The bottom line is that an eruption may fail if there isn’t enough magma to begin with, there is a lack of pressure, or there is a lack of pre-existing faults near the surface. Slowing down is fatal for moving magma! If it is an active volcanic area, the failure is likely temporary. But if eruptions in the area are rare or it is a monogenetic field (where each location only erupts once) it is likely permanent.
The lessons of failure
At VC, often attention is drawn to some volcano showing pre-eruptive signs. In many cases, these signs do not develop further, at least not within a modern attention span. Is that a failure on our side? Is it fake news (or an alternative eruption)? Or does the volcano fall short? In a similar vein, science prefers success. There are no careers in studying failure. But the difference between a successful and failed eruption is absolutely crucial. If we try to predict eruptions (the holy grail of vulcanology), a basic test of the model is whether it can predict failure. This is the first law of volcano-physics (or at least, it should be).
For this purpose, VC readers are the perfect amateur scientists. They have no worries about a successful career! They can draw attention to volcanic precursors without fearing failure, wanting to be ready for the ‘thar she blows‘ but no problem if this isn’t the right whale. And for the curious, there are great lessons in failure! Taking science where scientists fear to tread.
The Seventh Day
Creation’s culmination was
cratering a mountain
A greater beauty was not known
than the fiery lava fountain
Like Stromboli, Vesuvius
or Cotopaxi bueno
The marvellous volcano
And Satan looked in envy down
on this eruption glory
To gain the undisputed crown
invents his counter story
His own volcano he creates
a great eruption trailer
So everyone will celebrate
his master piece: the failure
(Original: Johan van der Meulen, http://www.gedichten.nl/nedermap/hartenkreten/hartenkreet/44363.html)
/Albert, May 2017
27 thoughts on “Failure”
does heat softening from previous failures make a malleable layer more or less dfficult to breach – or does the previous failed magma ‘underplating’ the ductile layer – block the movement of the malleable layer and make it easier to breach ?
It may depend on what you start out with! Heat reduces the cohesive strength so may make is easier for faults to break. But if there no faults it may contain the magma better.
Are thick layers of wet sediment also able to withstand rising magma to the surface and that rising magma is diverted into sills and dikes at the bottom of the pile of thick and heavy wet sediment layers? Piles of thick sediments are usually found in grabens and sedimentary basins. For example the Lower Rhine Embayment and the North Sea Basin.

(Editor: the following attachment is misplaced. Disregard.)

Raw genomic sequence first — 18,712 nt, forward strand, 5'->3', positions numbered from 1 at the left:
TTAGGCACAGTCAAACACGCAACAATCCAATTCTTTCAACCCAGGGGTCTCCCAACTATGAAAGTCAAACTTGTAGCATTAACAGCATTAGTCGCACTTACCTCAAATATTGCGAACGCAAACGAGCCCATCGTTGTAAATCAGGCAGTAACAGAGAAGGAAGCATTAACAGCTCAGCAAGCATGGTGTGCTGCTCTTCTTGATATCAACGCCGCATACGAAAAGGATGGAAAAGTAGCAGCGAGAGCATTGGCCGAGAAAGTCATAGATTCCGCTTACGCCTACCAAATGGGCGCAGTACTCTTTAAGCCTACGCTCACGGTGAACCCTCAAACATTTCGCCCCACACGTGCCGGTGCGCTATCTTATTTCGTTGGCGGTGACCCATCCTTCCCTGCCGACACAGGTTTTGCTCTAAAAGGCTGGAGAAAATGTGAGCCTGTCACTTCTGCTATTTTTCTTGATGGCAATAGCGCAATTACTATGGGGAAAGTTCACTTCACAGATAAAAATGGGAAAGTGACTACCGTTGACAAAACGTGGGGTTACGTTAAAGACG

wetness and magma are a dangerous combination: that is what gives phreatic explosions. And in fact, the area you mention is known for such eruptions.
I would imagine wet sediments would be an encouragement, not a discouragement. Flash-boiling produces a sudden spike in gas pressure as water vapor tries to escape, leading to phreatic explosions as Albert also mentions. It’s sort of like throwing mentos into soda, a nice boost to break-through capacity due to rapid alteration in pressures.
Every ‘failed eruption’ is a successful intrusion!
Perzactly! Semantics Uber Alles! “Failed Eruption” is oxymoronic–see: “Almost Pregnant”. That said, the ‘almost eruptions’ are interesting, Kilauea had one on the SWRZ sometime between 1976-1982 with cracks and gas release and deflation but no magma. There’s also the ‘barely eruptions’, KIlauea again, 1980 would have barely filled a dump truck.
it is only an eruption if it erupts. If an intrusion was seen as ‘successful’, there would be more scientific papers on them! ‘Failed eruption’ is not identical to ‘intrusion’: it also has to have come very close to an actual eruption.
We should have a volcano failure party everytime. For me the run up is the best part. Failed eruptions bring all the excitement but you know it’s relatively harmless. So bring on more failed eruptions.
Albert, this is a great article and a fantastic point about how you need to understand the no’s to understand the yes’s.
One question really, can you elaborate on the following: Only supervolcanoes can erupt directly from this depth and those are exceedingly rare.
Is there an exception that proves the rule?
You need a lot of time to weaken 5-10 kilometer of rock to such a degree that it collapses. That means a large magma chamber, because it needs to stay liquid long enough, and because it needs a very large area. And when the roof collapses you have your supervolcano – although not necessarily that explosive. Toba, the largest eruption of the past million year, was largely effusive.
You could also possibly have a ‘semi-failure’ category, where a signifcant batch of magma fails except for a thin slither; a precursory-eruption phase which doesn’t fulfil the promise of a climactic event. E.g. Cotopaxi 2015 and Copahue 2012/13 when it appeared a major eruption was imminent but petered out in an insignificant event. Like a dud firework.